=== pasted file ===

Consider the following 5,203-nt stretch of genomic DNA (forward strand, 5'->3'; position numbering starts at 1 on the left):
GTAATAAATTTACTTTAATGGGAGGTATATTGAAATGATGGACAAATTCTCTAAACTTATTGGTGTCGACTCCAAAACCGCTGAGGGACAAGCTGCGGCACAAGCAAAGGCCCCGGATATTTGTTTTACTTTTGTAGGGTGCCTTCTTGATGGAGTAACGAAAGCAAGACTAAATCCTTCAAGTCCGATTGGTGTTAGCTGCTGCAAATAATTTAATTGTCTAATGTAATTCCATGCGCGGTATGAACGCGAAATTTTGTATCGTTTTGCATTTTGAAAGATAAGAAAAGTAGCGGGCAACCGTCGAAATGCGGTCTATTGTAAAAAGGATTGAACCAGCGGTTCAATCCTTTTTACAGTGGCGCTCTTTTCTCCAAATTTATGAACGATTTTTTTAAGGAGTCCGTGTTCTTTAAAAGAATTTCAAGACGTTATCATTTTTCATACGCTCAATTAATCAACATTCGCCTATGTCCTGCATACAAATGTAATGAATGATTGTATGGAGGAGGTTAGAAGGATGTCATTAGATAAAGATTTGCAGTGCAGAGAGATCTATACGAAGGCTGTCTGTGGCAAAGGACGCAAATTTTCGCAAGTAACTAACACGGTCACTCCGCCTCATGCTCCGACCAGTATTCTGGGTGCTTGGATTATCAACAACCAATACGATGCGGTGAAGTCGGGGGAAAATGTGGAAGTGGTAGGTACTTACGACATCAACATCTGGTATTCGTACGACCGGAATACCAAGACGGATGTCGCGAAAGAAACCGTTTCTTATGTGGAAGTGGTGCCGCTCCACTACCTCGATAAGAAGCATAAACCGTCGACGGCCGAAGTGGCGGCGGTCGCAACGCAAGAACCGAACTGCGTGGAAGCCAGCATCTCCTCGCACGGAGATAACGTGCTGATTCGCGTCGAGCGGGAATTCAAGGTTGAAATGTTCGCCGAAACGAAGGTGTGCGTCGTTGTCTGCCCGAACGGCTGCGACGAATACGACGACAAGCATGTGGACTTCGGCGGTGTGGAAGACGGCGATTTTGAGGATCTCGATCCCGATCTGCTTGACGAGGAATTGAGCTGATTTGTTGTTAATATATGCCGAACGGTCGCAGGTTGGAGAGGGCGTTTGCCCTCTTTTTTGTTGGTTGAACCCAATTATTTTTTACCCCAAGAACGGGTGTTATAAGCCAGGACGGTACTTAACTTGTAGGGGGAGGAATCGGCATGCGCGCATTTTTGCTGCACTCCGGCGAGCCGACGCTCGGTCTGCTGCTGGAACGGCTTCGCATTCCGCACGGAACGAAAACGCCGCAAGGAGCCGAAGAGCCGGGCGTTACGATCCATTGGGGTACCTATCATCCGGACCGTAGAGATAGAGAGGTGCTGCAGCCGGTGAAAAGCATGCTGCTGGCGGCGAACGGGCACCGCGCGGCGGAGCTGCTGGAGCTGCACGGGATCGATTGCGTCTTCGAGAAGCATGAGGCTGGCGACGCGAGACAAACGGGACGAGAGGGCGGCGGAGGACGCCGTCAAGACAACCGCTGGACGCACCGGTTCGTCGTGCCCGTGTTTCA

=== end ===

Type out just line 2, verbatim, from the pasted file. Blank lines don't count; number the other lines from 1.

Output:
GTAATAAATTTACTTTAATGGGAGGTATATTGAAATGATGGACAAATTCTCTAAACTTATTGGTGTCGACTCCAAAACCGCTGAGGGACAAGCTGCGGCACAAGCAAAGGCCCCGGATATTTGTTTTACTTTTGTAGGGTGCCTTCTTGATGGAGTAACGAAAGCAAGACTAAATCCTTCAAGTCCGATTGGTGTTAGCTGCTGCAAATAATTTAATTGTCTAATGTAATTCCATGCGCGGTATGAACGCGAAATTTTGTATCGTTTTGCATTTTGAAAGATAAGAAAAGTAGCGGGCAACCGTCGAAATGCGGTCTATTGTAAAAAGGATTGAACCAGCGGTTCAATCCTTTTTACAGTGGCGCTCTTTTCTCCAAATTTATGAACGATTTTTTTAAGGAGTCCGTGTTCTTTAAAAGAATTTCAAGACGTTATCATTTTTCATACGCTCAATTAATCAACATTCGCCTATGTCCTGCATACAAATGTAATGAATGATTGTATGGAGGAGGTTAGAAGGATGTCATTAGATAAAGATTTGCAGTGCAGAGAGATCTATACGAAGGCTGTCTGTGGCAAAGGACGCAAATTTTCGCAAGTAACTAACACGGTCACTCCGCCTCATGCTCCGACCAGTATTCTGGGTGCTTGGATTATCAACAACCAATACGATGCGGTGAAGTCGGGGGAAAATGTGGAAGTGGTAGGTACTTACGACATCAACATCTGGTATTCGTACGACCGGAATACCAAGACGGATGTCGCGAAAGAAACCGTTTCTTATGTGGAAGTGGTGCCGCTCCACTACCTCGATAAGAAGCATAAACCGTCGACGGCCGAAGTGGCGGCGGTCGCAACGCAAGAACCGAACTGCGTGGAAGCCAGCATCTCCTCGCACGGAGATAACGTGCTGATTCGCGTCGAGCGGGAATTCAAGGTTGAAATGTTCGCCGAAACGAAGGTGTGCGTCGTTGTCTGCCCGAACGGCTGCGACGAATACGACGACAAGCATGTGGACTTCGGCGGTGTGGAAGACGGCGATTTTGAGGATCTCGATCCCGATCTGCTTGACGAGGAATTGAGCTGATTTGTTGTTAATATATGCCGAACGGTCGCAGGTTGGAGAGGGCGTTTGCCCTCTTTTTTGTTGGTTGAACCCAATTATTTTTTACCCCAAGAACGGGTGTTATAAGCCAGGACGGTACTTAACTTGTAGGGGGAGGAATCGGCATGCGCGCATTTTTGCTGCACTCCGGCGAGCCGACGCTCGGTCTGCTGCTGGAACGGCTTCGCATTCCGCACGGAACGAAAACGCCGCAAGGAGCCGAAGAGCCGGGCGTTACGATCCATTGGGGTACCTATCATCCGGACCGTAGAGATAGAGAGGTGCTGCAGCCGGTGAAAAGCATGCTGCTGGCGGCGAACGGGCACCGCGCGGCGGAGCTGCTGGAGCTGCACGGGATCGATTGCGTCTTCGAGAAGCATGAGGCTGGCGACGCGAGACAAACGGGACGAGAGGGCGGCGGAGGACGCCGTCAAGACAACCGCTGGACGCACCGGTTCGTCGTGCCCGTGTTTCA